UK-involved co-productions accounted for 21 per cent of the total screens used today (64 out of 308) and 26 per cent of all screenings today (192 out of 739).

UK-involved co-productions accounted for 14 out of 15 ‘British’ films distributed theatrically today (93 per cent), for 64 out of 73 screens dedicated to British-involved cinema today (88 per cent), and 93 per cent of screenings dedicated to British-involved cinema today (192 out of 217 screenings).

Specifically British-American co-productions accounted for 9 of the films screened in London today (13 per cent), showing on 40 out of 308 screens (13 per cent) and totalling 112 of 739 screenings (15 per cent).

Tentative Conclusions
It strikes me as odd that no film (barring the 3D/2D version ‘problem’ outlined above) shows at more than 10 cinemas (though some films do show on more than one screen at one or more of the cinemas in question).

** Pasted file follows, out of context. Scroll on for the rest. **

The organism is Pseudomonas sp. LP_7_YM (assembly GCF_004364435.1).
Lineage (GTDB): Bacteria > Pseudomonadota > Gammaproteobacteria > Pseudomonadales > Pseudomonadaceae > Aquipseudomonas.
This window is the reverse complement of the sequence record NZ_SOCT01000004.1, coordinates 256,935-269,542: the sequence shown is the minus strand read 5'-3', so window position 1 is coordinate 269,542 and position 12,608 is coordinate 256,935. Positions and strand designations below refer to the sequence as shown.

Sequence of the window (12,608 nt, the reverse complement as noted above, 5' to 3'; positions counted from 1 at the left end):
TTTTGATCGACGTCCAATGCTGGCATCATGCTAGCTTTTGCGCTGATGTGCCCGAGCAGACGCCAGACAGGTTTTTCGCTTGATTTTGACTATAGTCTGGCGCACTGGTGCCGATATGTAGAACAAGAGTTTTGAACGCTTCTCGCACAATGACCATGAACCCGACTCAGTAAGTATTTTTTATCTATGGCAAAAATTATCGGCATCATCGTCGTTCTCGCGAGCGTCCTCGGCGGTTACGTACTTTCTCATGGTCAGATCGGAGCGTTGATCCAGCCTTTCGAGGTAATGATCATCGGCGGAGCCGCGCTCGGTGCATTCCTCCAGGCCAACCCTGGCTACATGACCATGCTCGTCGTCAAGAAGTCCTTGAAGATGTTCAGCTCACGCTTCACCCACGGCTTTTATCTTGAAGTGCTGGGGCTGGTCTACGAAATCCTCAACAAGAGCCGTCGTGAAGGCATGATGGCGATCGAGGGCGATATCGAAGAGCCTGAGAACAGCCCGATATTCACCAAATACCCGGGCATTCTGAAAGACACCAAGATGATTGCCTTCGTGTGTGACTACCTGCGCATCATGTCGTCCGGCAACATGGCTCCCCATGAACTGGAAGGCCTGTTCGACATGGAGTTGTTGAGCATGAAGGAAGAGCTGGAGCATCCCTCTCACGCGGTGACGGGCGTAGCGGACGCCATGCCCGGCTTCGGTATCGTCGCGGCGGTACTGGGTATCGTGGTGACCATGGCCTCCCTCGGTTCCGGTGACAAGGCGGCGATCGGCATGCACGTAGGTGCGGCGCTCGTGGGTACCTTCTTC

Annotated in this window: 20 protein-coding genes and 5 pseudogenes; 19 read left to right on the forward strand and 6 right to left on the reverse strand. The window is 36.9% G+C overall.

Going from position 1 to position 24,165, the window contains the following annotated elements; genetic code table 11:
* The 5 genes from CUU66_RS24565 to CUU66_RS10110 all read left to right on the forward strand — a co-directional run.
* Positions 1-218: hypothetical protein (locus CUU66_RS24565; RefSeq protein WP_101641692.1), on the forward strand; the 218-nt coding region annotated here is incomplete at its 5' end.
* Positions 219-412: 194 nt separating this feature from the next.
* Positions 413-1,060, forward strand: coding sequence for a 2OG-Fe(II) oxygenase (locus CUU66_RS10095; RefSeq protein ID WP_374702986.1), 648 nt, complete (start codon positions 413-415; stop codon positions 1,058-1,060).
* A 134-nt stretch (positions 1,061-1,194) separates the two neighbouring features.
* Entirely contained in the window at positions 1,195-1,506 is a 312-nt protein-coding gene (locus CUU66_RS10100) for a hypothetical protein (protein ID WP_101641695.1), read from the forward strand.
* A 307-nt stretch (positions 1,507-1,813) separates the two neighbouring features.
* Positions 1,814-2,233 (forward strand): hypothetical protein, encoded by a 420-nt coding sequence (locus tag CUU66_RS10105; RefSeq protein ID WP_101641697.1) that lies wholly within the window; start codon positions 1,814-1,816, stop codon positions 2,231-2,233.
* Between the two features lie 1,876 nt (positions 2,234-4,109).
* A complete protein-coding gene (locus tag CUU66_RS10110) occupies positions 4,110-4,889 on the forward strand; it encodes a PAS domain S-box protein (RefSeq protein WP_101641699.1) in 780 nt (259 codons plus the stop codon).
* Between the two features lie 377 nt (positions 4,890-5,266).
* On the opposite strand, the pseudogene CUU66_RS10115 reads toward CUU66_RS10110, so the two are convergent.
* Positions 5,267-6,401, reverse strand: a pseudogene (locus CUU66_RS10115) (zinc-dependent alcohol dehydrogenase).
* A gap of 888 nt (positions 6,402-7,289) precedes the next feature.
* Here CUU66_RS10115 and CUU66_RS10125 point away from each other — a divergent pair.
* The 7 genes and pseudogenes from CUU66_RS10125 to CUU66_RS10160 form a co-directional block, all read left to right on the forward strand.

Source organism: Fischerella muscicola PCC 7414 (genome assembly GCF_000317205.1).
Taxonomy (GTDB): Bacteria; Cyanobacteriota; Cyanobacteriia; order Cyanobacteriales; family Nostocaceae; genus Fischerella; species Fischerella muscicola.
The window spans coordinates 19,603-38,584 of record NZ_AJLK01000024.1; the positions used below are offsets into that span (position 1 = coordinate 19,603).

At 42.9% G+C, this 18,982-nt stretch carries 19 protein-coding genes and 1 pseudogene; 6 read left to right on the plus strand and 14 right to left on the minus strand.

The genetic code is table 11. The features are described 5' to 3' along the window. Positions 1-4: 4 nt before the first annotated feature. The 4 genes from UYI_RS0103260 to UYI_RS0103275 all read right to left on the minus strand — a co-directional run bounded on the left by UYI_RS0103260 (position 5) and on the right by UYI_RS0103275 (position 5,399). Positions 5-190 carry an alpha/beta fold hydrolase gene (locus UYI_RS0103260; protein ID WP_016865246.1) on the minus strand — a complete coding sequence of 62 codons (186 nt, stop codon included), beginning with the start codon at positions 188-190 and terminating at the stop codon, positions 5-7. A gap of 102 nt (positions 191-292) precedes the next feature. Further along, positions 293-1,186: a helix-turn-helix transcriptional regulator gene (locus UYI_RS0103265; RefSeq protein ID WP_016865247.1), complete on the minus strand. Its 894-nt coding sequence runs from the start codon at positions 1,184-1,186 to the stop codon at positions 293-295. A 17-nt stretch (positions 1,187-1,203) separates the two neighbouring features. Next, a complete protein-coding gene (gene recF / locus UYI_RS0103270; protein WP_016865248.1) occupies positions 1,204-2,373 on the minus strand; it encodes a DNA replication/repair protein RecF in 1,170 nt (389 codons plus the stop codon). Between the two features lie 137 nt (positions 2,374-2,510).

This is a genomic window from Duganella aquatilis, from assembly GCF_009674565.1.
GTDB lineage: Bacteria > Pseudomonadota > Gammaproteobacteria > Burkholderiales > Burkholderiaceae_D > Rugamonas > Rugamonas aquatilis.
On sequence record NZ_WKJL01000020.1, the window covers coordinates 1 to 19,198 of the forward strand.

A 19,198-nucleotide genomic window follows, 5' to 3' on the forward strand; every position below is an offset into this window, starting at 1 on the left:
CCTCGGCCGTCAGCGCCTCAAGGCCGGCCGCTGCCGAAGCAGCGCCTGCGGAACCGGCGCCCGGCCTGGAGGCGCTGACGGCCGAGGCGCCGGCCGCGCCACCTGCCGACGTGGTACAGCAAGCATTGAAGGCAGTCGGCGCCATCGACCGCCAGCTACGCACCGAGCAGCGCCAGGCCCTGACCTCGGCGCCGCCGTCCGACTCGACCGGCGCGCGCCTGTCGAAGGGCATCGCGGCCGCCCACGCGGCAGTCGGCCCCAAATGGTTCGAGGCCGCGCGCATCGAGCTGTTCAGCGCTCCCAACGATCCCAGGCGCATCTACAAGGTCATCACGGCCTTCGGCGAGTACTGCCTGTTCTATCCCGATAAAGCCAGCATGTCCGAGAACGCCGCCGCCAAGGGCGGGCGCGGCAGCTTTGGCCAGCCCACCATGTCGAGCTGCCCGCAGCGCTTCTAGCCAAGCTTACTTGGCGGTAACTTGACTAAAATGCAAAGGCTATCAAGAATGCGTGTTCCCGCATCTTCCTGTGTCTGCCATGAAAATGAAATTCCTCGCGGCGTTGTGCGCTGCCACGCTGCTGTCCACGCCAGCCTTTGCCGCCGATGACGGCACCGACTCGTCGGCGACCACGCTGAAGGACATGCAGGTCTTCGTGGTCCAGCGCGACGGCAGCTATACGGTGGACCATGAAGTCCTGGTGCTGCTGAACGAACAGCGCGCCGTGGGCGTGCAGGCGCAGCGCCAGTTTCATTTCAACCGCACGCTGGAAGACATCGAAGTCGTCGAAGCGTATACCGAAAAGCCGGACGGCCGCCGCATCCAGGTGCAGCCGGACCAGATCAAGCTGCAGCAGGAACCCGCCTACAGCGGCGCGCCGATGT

Upon the evidence perused, this does not seem to be because x film shows only at Odeons, while y shows only at VUEs. Rather, so uniform is this trend, that it strikes me that there is something of a cap in place across London for film distribution, something perhaps to do with competition law (‘antitrust’).

That said, given that the 20 films showing at 10 cinemas accounted for 76 per cent of the total screenings in London today suggests not so much that there is competition, but that the multiplexes that show the most mainstream and widely distributed films by and large (but certainly not without nuances) show the same films. Geographically, this makes sense; it can be hard to cross London to see a specific film and perhaps few are the cinephiles that would bother to do this. But it also suggests that a small proportion of films (20 out of 70 being screened, or 29 per cent of the films) get the most number of showings (76 per cent), meaning that these same films most likely hog the lion’s share of the profits for that week, too.